Westbound Stacks Climbing out of Cimarron River Valley, with Little Sahara State Park in Background
Eastbound at Dusk at Top of Curtis Hill, Preparing to Descend
Westbound Stacks Approaching Belva

As the Santa Fe's traffic shifted from bulk freight to time-sensitive merchandise, trailers and double-stacks began to monopolize the hill.  These light, well-powered trains raced upgrade; chasing became almost impossible.  Nonetheless, Curtis Hill was still a bottleneck.  Even the highest priority westbound traffic sometimes sat at Heman (at the bottom of the hill), waiting impatiently for a slow manifest to crawl to the top.
Westbound Stacks in Cimarron River Valley -- July 2014

From 1970 to the mid-1990's, traffic at Curtis Hill increased from about 24 trains per day to more than 60.  Capacity was "maxed out," so the Santa Fe double-tracked the entire hill in 1995 on the eve of its merger with Burlington Northern.  The project was astounding, in part because it was completed with relatively few men, most of whom piloted  gigantic earth-movers -- yellow monsters gouging red clay from hills and depositing the rubble as fill in the steep valleys.  When the project was completed, the railroad was changed forever.  Where before the single-track line had edged through cuts barely wider than the trains, the double-tracks now ran long and wide like an interstate highway; today well-powered trains race up and down the hill at interstate speeds.
BNSF 6545 East Leads Z-RICWSP Through Heman in June 2012

Eastbound Stacks at Dusk

When I was photographing Curtis Hill in 1995, an elderly couple in an old Buick stopped on the bridge above what used to be the west end of Quinlan siding.  Below in the cut, construction crews were busy with the double-tracking project.  Yellow earth movers growled and roared.  Each train approaching from east or west stopped at the bottom or top of the hill to receive radio permission from the foreman to pass the construction.
Eastbound Trailers at Quinlan
Westbound Trailers Approaching Curtis at Top of Grade

The old man stopped his ancient vehicle next to me.  His wife pushed a wrinkled face out the open window and, with no prompting whatever, told how the Santa Fe had hired a large number of female employees during the Second World War.  She had been one of them, an operator at Waynoka, working the third trick.  She recalled one night when a manifest was switching cars in the parking yard north of the depot while she was standing on the brick platform beside the tracks, waiting for the arrival of a passenger train.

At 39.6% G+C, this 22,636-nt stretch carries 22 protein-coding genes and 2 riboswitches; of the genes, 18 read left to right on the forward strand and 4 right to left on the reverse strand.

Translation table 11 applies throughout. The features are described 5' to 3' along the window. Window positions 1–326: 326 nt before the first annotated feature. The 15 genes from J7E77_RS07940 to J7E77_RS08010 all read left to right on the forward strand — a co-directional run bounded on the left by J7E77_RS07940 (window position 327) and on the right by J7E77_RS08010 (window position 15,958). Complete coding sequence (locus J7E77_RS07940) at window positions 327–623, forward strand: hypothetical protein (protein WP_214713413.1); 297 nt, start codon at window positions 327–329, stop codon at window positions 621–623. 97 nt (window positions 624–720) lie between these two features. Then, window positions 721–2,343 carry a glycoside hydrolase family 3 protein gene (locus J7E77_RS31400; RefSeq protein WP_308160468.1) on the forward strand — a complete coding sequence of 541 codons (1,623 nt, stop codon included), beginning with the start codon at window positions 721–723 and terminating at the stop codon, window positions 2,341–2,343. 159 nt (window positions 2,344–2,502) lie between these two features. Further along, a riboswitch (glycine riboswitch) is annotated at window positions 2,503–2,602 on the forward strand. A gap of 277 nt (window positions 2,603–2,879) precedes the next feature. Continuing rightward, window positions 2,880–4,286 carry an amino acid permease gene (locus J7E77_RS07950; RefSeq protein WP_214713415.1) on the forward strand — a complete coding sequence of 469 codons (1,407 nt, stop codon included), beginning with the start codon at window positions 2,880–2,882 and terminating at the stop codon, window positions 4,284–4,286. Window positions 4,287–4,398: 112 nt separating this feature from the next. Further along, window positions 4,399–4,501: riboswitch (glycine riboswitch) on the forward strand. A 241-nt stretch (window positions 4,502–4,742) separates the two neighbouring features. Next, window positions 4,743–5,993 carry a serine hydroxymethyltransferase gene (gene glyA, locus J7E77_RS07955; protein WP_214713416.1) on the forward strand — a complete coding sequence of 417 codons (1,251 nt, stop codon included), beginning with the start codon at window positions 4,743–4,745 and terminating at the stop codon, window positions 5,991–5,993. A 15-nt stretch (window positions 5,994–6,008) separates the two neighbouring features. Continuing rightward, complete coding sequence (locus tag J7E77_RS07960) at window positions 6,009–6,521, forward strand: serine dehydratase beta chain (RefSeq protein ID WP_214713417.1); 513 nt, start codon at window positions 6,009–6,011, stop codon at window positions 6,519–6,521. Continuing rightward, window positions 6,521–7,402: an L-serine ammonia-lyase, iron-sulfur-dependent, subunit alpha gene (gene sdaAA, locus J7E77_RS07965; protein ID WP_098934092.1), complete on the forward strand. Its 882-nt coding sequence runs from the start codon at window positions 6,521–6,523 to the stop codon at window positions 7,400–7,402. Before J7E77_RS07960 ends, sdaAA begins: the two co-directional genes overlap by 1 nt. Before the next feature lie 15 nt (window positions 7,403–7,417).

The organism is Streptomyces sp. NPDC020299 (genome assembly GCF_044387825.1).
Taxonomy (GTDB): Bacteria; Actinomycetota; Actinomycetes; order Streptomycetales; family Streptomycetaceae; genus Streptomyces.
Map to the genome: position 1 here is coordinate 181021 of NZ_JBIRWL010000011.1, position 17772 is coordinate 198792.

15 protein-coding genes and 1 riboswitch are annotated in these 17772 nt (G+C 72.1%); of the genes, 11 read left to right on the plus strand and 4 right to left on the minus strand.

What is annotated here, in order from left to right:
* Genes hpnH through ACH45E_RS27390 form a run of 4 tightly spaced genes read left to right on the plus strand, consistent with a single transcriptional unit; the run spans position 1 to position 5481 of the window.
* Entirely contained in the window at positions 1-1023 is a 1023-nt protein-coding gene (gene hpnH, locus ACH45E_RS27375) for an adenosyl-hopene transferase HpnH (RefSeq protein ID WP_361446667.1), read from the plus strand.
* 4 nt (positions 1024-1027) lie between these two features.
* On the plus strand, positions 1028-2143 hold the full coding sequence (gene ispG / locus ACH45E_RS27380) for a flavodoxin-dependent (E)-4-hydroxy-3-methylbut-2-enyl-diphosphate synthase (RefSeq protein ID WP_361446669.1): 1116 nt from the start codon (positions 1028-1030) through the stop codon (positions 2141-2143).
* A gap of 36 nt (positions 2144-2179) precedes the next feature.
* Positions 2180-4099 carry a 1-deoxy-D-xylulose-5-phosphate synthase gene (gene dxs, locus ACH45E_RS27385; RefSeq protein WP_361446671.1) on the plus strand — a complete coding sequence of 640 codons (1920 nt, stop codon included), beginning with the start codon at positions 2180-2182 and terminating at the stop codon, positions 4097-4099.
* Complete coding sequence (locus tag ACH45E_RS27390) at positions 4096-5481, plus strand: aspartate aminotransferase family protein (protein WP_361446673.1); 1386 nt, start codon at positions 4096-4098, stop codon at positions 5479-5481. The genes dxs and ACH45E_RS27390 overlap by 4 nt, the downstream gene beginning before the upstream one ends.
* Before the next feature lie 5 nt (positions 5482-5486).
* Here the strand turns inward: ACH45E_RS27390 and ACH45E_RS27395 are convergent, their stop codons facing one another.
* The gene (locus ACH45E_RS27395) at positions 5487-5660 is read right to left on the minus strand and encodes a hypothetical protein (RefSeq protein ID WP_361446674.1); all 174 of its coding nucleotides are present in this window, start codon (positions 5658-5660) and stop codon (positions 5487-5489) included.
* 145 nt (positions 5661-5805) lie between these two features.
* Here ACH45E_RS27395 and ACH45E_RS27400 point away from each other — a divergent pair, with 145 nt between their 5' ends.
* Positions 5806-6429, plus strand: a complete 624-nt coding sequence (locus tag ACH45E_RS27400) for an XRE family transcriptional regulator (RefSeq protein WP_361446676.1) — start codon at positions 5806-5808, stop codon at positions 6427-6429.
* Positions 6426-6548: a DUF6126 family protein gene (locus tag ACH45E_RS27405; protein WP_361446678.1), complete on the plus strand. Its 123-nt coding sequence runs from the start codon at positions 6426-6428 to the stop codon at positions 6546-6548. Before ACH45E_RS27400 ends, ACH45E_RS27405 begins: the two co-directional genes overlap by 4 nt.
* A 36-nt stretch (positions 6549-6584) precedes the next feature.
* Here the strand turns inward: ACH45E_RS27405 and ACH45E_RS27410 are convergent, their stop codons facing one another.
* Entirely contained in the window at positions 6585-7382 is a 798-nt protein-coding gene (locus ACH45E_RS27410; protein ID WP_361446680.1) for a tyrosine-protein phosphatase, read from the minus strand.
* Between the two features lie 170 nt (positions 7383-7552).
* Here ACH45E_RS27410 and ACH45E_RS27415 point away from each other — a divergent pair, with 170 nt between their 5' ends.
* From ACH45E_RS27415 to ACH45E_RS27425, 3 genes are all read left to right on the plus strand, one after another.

Out of the darkness came a voice like none she had heard before, saying, "For the love of God, Lady, help me!  Please!"  A locomotive fireman had somehow tripped in the darkness, and his arm had been cut off by a moving box car.

Westbound Stacks

As the old woman was telling this story, a second vehicle stopped on the bridge in the opposite lane.  The car contained a younger couple who might have been (but were not) the children of the older pair.  Soon the conversation turned to the double-tracking project and the impending replacement of the overpass.  Yellow earthmovers continued to growl in the cut.  Container trains inched slowly past.  No other vehicle came along the road to interrupt the conversation.
An eastbound stack train approaches Quinlan in July 2010.  The cottonwood trees on the left have grown in the past 40 years, obscuring a number of once enticing photo locations.
An Eastbound Z Train (Mostly UPS Trailers) Roars Downgrade as Westbound Stacks Labor up the Hill at the Big Cut at Quinlan

A logical place to begin photographing Curtis Hill is Waynoka, now down to less than 900 hardy folk who spend much of their time at the single convenience store and gas station.  When Waynoka was a crew change point, the on-duty operator was a good source of train information.  Since 1986, however, crews have been blowing through town without stopping.  Around the time of the BN/ATSF merger, the Waynoka Subdivision disappeared into the Panhandle Subdivision, which extends from Wellington, Kansas, to Amarillo, Texas -- 313 miles!

A High Priority Z Train Roars East into the Cimarron River Valley
A westbound Q Train is beginning the climb to Belva.  Mount Heman is in the background.  At the rear of the train was the west end of the old Heman siding.

Another Q Train in the Cimarron River Valley

If you are heading to Curtis Hill, take water and a cell phone, because there is no store or public telephone on the hill.  The small convenience store at Quinlan has been closed about five years, and it does not look like anyone plans to reopen it.

The wind almost always blows in northwestern Oklahoma, layering everything, including cameras, with red dust, so keep your equipment protected.  During warm months (April through October), rattlesnakes are active and numerous -- so numerous that Waynoka holds an annual Rattlesnake Hunt each year.